There’s a short list of books that everyone in research circles seems to be expected to have read. Fortunately, these books are usually based around an idea that can be summed up in a couple of words (Nudge, Blink, Predictably Irrational, The Black Swan) and everyone bangs on about them so much at conferences that you can discuss them confidently without bothering to read them.
But there’s as much to be learned from books that have, on the surface, nothing to do with research or business. After all, researchers are supposed to be interested in the world in general, not just the world of research.
On the second day of the MRS Annual Conference, Razor Research’s Chloe Fowler chaired the Research Book Club, at which four speakers discussed books that have inspired them in their work, and the audience chipped in with their own recommendations.
Jonathan Wakeham, co-founder of the London Comedy Film Festival, brought along Comedy Rules by Yes, Minister co-writer Jonathan Lynn. Humour is underused in research, Wakeham argued, as a way of revealing and communicating truths. People talk about comics having a skewed view of the world – but perhaps it’s more about having a clear-headed view of a world which is skewed.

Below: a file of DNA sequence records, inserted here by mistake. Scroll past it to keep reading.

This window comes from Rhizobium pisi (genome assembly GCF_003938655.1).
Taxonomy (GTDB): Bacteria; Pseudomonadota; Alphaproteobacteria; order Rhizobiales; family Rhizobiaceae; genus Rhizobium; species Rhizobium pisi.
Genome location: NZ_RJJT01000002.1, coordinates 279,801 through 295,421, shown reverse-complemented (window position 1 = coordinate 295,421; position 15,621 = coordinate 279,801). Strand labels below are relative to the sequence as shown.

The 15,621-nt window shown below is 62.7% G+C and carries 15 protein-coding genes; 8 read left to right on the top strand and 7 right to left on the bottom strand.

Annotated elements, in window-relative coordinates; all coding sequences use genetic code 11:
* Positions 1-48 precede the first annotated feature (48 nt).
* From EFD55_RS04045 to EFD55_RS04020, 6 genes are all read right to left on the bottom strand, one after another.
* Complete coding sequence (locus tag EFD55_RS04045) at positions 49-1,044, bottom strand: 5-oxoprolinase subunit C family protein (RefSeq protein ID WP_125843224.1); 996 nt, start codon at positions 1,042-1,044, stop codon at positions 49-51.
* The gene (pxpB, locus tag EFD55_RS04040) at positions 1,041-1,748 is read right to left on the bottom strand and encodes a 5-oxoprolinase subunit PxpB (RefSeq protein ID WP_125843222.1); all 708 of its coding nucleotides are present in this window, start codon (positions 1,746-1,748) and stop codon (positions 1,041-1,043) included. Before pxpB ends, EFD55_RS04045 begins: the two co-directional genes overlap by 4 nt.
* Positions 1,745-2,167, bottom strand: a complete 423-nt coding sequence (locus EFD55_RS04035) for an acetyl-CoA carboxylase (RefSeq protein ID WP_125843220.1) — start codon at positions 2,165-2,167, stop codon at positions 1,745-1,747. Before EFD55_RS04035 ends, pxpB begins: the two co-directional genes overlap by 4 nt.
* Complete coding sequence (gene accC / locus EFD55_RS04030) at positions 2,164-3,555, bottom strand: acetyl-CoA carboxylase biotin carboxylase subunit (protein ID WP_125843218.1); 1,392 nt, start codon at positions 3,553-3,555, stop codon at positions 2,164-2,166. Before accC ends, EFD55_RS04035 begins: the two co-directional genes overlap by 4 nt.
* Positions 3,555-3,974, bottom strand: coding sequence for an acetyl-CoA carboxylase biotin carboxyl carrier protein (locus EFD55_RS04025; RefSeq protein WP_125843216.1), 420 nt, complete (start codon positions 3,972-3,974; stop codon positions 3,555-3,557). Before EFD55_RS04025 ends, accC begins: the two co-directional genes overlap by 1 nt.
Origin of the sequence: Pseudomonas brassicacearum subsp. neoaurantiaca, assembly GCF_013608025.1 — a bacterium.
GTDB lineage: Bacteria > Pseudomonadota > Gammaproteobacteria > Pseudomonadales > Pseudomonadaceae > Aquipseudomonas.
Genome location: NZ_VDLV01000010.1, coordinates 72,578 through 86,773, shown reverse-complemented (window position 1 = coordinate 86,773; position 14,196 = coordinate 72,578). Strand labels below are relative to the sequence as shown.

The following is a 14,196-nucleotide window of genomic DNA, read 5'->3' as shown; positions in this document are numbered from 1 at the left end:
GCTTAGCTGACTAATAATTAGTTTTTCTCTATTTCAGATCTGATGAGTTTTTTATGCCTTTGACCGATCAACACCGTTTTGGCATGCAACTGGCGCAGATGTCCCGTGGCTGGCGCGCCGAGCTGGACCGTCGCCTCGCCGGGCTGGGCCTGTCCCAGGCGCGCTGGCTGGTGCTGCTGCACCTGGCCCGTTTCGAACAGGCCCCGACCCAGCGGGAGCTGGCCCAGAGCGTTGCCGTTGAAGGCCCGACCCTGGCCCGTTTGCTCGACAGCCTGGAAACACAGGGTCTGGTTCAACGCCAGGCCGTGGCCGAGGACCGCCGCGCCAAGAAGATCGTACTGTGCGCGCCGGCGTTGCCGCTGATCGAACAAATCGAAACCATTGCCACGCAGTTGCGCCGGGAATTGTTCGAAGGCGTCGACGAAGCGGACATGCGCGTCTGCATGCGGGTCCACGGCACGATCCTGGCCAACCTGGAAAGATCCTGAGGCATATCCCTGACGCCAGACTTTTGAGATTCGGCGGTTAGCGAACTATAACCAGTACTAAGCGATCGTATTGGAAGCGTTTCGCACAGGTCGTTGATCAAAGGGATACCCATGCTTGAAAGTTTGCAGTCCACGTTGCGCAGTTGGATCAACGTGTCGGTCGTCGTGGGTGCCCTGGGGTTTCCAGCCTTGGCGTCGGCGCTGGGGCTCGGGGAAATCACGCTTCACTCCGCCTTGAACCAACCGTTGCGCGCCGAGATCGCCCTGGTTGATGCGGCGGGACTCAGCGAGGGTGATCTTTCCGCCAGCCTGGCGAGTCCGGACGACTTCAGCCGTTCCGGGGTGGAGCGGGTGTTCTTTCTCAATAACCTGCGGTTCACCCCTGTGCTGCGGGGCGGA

Comedy also teaches us to not take things too seriously, he said, and to remember that what we’re doing is ultimately “not that important”.
Andrew Bradley of BritainThinks spoke about George Orwell’s 1984. The book’s depiction of constant surveillance in a totalitarian state is particularly interesting in a time when observational research and tracking of online activity is a growing part of a researcher’s toolkit, he said.
Rose van Orden of BBC Audio and Music brought along the business bestseller The Trusted Advisor by David Maister, Charles Green and Robert Galford. The book defines trustworthiness as a combination of intimacy, credibility and reliability – divided by self-orientation. If we want to be trusted, we have to remember to be “other-oriented” said van Orden.
Layla Northern of Boots recommended Nickel and Dimed, in which undercover journalist Barbara Ehrenreich chronicles her experience in a series of low-wage jobs in America. It’s a great example of immersive, observational research, but also flawed from a research point of view, because Ehrenreich ends up influencing those around her, and is at times unable to see the working class world she enters through anything other than “a middle-class lens”.
Other recommendations included Annie Pettit’s The Listen Lady (via John Griffiths of Spring) and Rick Perlstein’s Nixonland (via Tom Ewing of BrainJuicer).
If you want to hear more about what other researchers are reading, and share what you’ve learned from the books that have inspired you, the book club is becoming a regular MRS event, starting on Friday 20 April.